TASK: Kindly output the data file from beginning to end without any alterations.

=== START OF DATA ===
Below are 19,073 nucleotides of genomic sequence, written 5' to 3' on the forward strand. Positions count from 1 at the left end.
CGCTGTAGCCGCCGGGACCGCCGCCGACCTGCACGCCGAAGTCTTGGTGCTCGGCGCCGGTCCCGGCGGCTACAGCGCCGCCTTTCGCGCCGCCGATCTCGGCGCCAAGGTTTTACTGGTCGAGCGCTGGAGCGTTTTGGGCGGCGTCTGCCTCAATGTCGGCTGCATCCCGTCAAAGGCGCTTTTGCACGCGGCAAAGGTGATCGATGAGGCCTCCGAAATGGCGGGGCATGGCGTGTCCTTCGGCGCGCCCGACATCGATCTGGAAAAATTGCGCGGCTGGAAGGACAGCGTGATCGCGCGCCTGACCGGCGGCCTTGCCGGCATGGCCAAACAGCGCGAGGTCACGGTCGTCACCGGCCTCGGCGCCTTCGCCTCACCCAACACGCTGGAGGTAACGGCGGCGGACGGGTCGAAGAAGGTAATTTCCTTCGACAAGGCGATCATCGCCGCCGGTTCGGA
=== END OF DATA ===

Below are 19,073 nucleotides of genomic sequence, written 5' to 3' on the forward strand. Positions count from 1 at the left end.
CGCTGTAGCCGCCGGGACCGCCGCCGACCTGCACGCCGAAGTCTTGGTGCTCGGCGCCGGTCCCGGCGGCTACAGCGCCGCCTTTCGCGCCGCCGATCTCGGCGCCAAGGTTTTACTGGTCGAGCGCTGGAGCGTTTTGGGCGGCGTCTGCCTCAATGTCGGCTGCATCCCGTCAAAGGCGCTTTTGCACGCGGCAAAGGTGATCGATGAGGCCTCCGAAATGGCGGGGCATGGCGTGTCCTTCGGCGCGCCCGACATCGATCTGGAAAAATTGCGCGGCTGGAAGGACAGCGTGATCGCGCGCCTGACCGGCGGCCTTGCCGGCATGGCCAAACAGCGCGAGGTCACGGTCGTCACCGGCCTCGGCGCCTTCGCCTCACCCAACACGCTGGAGGTAACGGCGGCGGACGGGTCGAAGAAGGTAATTTCCTTCGACAAGGCGATCATCGCCGCCGGTTCGGA